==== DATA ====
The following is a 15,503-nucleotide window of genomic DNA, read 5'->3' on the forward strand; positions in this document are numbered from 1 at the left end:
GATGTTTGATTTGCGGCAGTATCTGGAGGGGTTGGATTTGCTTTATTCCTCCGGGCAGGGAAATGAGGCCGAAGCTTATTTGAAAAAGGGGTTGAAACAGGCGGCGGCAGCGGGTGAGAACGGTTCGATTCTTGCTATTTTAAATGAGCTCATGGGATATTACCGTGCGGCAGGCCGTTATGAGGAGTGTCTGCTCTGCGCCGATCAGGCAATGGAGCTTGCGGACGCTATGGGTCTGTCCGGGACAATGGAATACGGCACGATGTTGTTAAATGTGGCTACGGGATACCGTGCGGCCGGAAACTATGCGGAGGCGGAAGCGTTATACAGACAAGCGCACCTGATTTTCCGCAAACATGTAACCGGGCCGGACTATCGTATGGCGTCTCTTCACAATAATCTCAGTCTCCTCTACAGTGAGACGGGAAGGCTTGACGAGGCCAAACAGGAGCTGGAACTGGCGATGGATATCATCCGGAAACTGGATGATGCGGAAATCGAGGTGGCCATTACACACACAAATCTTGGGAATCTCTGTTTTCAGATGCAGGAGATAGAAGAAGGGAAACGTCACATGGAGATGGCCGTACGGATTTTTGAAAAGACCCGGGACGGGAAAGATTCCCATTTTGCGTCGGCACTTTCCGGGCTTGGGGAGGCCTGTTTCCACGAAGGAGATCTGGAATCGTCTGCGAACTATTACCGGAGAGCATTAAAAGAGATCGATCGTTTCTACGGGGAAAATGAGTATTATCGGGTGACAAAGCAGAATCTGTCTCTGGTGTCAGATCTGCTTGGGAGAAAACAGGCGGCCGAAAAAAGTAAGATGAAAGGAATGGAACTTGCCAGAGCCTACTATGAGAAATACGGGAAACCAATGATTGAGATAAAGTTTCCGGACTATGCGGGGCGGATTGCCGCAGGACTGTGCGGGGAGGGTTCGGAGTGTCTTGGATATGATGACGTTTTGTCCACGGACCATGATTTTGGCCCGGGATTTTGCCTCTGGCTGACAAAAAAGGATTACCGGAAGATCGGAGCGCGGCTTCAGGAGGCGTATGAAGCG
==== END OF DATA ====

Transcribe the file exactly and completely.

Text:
The following is a 15,503-nucleotide window of genomic DNA, read 5'->3' on the forward strand; positions in this document are numbered from 1 at the left end:
GATGTTTGATTTGCGGCAGTATCTGGAGGGGTTGGATTTGCTTTATTCCTCCGGGCAGGGAAATGAGGCCGAAGCTTATTTGAAAAAGGGGTTGAAACAGGCGGCGGCAGCGGGTGAGAACGGTTCGATTCTTGCTATTTTAAATGAGCTCATGGGATATTACCGTGCGGCAGGCCGTTATGAGGAGTGTCTGCTCTGCGCCGATCAGGCAATGGAGCTTGCGGACGCTATGGGTCTGTCCGGGACAATGGAATACGGCACGATGTTGTTAAATGTGGCTACGGGATACCGTGCGGCCGGAAACTATGCGGAGGCGGAAGCGTTATACAGACAAGCGCACCTGATTTTCCGCAAACATGTAACCGGGCCGGACTATCGTATGGCGTCTCTTCACAATAATCTCAGTCTCCTCTACAGTGAGACGGGAAGGCTTGACGAGGCCAAACAGGAGCTGGAACTGGCGATGGATATCATCCGGAAACTGGATGATGCGGAAATCGAGGTGGCCATTACACACACAAATCTTGGGAATCTCTGTTTTCAGATGCAGGAGATAGAAGAAGGGAAACGTCACATGGAGATGGCCGTACGGATTTTTGAAAAGACCCGGGACGGGAAAGATTCCCATTTTGCGTCGGCACTTTCCGGGCTTGGGGAGGCCTGTTTCCACGAAGGAGATCTGGAATCGTCTGCGAACTATTACCGGAGAGCATTAAAAGAGATCGATCGTTTCTACGGGGAAAATGAGTATTATCGGGTGACAAAGCAGAATCTGTCTCTGGTGTCAGATCTGCTTGGGAGAAAACAGGCGGCCGAAAAAAGTAAGATGAAAGGAATGGAACTTGCCAGAGCCTACTATGAGAAATACGGGAAACCAATGATTGAGATAAAGTTTCCGGACTATGCGGGGCGGATTGCCGCAGGACTGTGCGGGGAGGGTTCGGAGTGTCTTGGATATGATGACGTTTTGTCCACGGACCATGATTTTGGCCCGGGATTTTGCCTCTGGCTGACAAAAAAGGATTACCGGAAGATCGGAGCGCGGCTTCAGGAGGCGTATGAAGCG